An indication of the financial problems facing the kingdom at the time and an example of Gresham's Law.
http://en.wikipedia.org/wiki/Gresham's_law

jeannine   Link to this

Prince Rupert's trepanning.

The trepanning was a horrible operation done without any anesthesia or pain medication, and the miracle is that Rupert survived. Not for the queasy mind you, but in “Prince Rupert, The Last Cavalier”, Charles Spencer explains that:

“The area around Rupert’s wound was shaved and then the skin cut in a vertical and a horizontal incision, to form the shape of a cross. His ears were stopped with cotton, both to deaden the sound of the surgeon’s drilling and to soak up excess blood. Assistants held the prince’s head still and his arms back. His wound was infected and raw, but the surgeon’s point of attack would have been close to the centre. There was no anesthetic, no antiseptic, and little understanding of the need for hygiene. The surgeon sliced through the rotten flesh, scooping it out in order to have a clear run at the exposed skull beneath.

A pin was then inserted where the drill was to go and the surgeon gently twisted it into the bone, until it was fixed at some depth. It was then unscrewed and the opening was used as the starting point for the invasion of the skull. The drilling was the job of the trepan, an instrument that looked and acted like a corkscrew –except, instead of a twisting piece of thin and tapering metal; it had a solid and cylindrical stem with a circular, serrated blade at its base. While the surgeon held the shaft firm in his left hand, he turned the blade with his right, boring the trepan’s teeth into the bone.

At this stage he may have used a Hey saw or a bone file – the former like a small tomahawk, the latter more like a package cutting knife- to tidy up the bone. Then he would have bored deeper with the trepan, using a brush to remove dry bone flakes from around the widening, deepening cavity. Splinters that were sodden with blood or pus were swabbed away with a cloth.”

In Rupert’s case, the first trepanning didn’t quite work and he had to have a second round at it. The second operation “going wider and deeper to complete the job he [the surgeon] had previously botched. ‘Prince Rupert has again been trepanned’, wrote a pamphleteer, ‘the former [operation] not having gone down deep enough; this gave him present ease, by letting out a great quantity of corrupt matter, since when he has slept better, and is amending.’ The second trepan had worked.” (p 304-305)

Katherine   Link to this

What does this mean: "...the Lords did insist upon my Lord Mordaunt’s having leave to sit upon a stool uncovered within their burr..."? Thanks

Mary   Link to this

burr.

L&M reads "within their barr" which I presume means within rather than outside the bar of the House.

'Uncovered' usually means 'having removed o's hat' in such contexts.

Looks to me as if the Lords are emphasizing the point (for the benefit of the Commons) that Mordaunt, though being called to account, is still a member of the upper House.

Robert Gertz   Link to this

"...my wife’s cutting off my hair short, which is grown too long upon my crown of my head..."

Interesting to see if our Samson behaves himself for the next few...

***

There's a nice re-enactment of trepanning, Roman style, in the first season of "Rome".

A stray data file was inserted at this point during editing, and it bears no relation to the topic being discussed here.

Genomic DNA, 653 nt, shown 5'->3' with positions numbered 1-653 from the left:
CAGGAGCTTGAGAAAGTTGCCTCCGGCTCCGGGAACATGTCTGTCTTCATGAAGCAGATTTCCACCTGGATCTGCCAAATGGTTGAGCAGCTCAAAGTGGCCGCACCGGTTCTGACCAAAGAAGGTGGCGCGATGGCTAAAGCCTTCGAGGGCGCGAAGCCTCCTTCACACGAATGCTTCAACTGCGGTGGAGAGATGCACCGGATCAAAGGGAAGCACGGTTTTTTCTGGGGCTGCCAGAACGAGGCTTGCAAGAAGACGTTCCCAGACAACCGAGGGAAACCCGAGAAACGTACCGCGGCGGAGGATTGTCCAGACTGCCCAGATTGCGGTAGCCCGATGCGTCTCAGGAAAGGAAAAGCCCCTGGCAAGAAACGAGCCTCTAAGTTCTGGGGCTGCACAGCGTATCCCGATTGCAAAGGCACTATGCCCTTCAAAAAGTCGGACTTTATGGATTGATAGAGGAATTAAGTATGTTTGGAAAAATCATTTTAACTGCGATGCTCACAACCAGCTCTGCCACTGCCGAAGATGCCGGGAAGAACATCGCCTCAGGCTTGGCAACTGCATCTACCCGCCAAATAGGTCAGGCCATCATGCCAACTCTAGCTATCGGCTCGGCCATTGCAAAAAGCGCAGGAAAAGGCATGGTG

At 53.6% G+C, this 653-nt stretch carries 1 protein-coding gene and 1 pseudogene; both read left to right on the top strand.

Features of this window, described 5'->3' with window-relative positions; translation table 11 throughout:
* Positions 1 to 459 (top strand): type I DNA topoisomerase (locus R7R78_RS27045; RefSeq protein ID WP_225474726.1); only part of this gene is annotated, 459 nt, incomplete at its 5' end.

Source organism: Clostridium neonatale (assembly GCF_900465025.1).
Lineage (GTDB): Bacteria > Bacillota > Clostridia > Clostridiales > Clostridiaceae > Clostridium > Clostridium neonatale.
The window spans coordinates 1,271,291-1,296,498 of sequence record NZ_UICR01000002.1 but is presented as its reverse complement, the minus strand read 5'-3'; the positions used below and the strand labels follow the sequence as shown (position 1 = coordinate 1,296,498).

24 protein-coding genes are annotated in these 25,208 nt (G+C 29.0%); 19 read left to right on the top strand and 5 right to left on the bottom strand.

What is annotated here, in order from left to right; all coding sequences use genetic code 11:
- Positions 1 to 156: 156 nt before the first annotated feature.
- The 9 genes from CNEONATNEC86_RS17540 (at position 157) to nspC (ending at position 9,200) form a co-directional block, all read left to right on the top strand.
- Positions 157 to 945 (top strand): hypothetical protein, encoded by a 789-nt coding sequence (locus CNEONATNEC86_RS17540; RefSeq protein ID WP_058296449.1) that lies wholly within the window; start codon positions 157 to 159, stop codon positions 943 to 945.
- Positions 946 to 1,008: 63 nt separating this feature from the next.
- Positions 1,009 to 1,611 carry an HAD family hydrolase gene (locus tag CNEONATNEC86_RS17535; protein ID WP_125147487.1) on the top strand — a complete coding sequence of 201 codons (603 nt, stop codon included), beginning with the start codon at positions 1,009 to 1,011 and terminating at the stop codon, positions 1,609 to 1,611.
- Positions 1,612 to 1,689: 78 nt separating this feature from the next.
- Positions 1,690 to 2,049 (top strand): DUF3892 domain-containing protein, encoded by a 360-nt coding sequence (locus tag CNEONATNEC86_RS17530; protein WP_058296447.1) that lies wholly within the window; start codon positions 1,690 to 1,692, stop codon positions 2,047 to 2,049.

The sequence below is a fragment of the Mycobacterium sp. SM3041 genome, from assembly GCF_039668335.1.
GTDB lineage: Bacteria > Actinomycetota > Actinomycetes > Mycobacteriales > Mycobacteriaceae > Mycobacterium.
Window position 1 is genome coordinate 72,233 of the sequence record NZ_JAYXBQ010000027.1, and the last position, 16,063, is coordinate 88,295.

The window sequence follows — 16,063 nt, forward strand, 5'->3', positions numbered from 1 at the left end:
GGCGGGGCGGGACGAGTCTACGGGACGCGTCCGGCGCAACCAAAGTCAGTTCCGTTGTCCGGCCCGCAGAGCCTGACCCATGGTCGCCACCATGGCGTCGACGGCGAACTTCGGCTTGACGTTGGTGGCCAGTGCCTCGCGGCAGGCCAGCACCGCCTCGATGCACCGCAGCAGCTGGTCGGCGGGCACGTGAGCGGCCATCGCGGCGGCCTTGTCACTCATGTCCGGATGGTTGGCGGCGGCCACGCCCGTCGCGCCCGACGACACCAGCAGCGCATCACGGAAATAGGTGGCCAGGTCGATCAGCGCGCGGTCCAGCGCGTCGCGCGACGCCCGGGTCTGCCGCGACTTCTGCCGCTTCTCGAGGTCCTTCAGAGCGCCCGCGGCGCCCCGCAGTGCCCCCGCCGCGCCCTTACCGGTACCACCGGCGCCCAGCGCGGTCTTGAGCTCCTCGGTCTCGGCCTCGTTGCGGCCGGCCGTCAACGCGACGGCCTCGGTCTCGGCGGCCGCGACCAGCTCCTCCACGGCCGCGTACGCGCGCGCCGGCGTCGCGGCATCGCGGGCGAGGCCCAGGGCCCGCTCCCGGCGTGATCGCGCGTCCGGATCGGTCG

rob   Link to this

Robert, do not forget the trepanning 18th century style that we see in " Master and Commander" where the ships surcheon uses a silver coin to cover the opening he has made.

Luckily the patient survives and wakes up during a merry evening.

Robert Gertz   Link to this

If I remember right, there have been claims of evidence Neanderthal Man practiced a form of trepanning.

http://news.google.com/newspapers?nid=1985&dat=...

Ok, perhaps not convincing evidence...

If you follow down the page of this link from Fark.com there's a sketch of a trepanning instrument.

http://www.fark.com/cgi/comments.pl?IDLink=1241...

Michael Robinson   Link to this

There are even modern enthusiasts for 'self trepannation':

http://skepdic.com/trepanation.html
http://scienceblogs.com/neurophilosophy/2008/08...

Terry Foreman   Link to this

Robert, thanks for the link to these:

The trepanning tool

http://thediagram.com/2_6/home_trepanning.jpg

A 17c skull showing marks from something like it:

http://www.msnbc.msn.com/id/6630546/

About Neanderthal tools:

http://short.to/155lv

Robert, were you picking up on this?

"AN EU directive on electronic commerce "is government meddling with all the art of a Neanderthal conducting brain surgery", said James Roper, chief executive of Interactive Media in Retail Group (IMRG)."

http://www.telegraph.co.uk/finance/2749978/Back...

Robert Gertz   Link to this

I picture one of those angry, insulted cavepersons in the commercials getting steamed. And actually they must have been incredibly talented since the patients survived and the wounds apparently had healed.

***

Heaven...

"Actually, sir? What did happen to your people?" Bess asks.

"Oh, we all teleported to a much nicer planet when Earth started getting a bit too crowded to do good art."

"Teleported?" Sam stares. "How do you manage that?"

"Well, you need a larger brain to start, really. But with a little practice even an H.sapiens can do it."

Diana   Link to this

Hi, what does this mean? "he should have counsel, which the Commons would not suffer, but desired leave to report their Lordships’ resolution to the House of Commons".

What counsel should he have, and why would the Commons not suffer it?

And about "Old Swan": was it a merely a tavern or was it also used to refer to a specific area in London?

Thanks!

Terry Foreman   Link to this

"Hi, what does this mean? "he should have counsel, which the Commons would not suffer, but desired leave to report their Lordships’ resolution to the House of Commons". / What counsel should he have, and why would the Commons not suffer it?"

Diana, there appears to be a back-and-forth between Lords and Commons about "Precedents concerning the Demeanor of a Peer impeached by the House of Commons for Misdemeanors [incl. treason], and concerning the allowing of Counsel to Persons so impeached." For the discussion in Lords and precedents cited see http://www.british-history.ac.uk/report.aspx?co... and the Commons' acquiescent response http://www.british-history.ac.uk/report.aspx?co...

Diana   Link to this

Thank you so much for the references. Really interesting!

Log in to post an annotation.

If you don't have an account, then register here.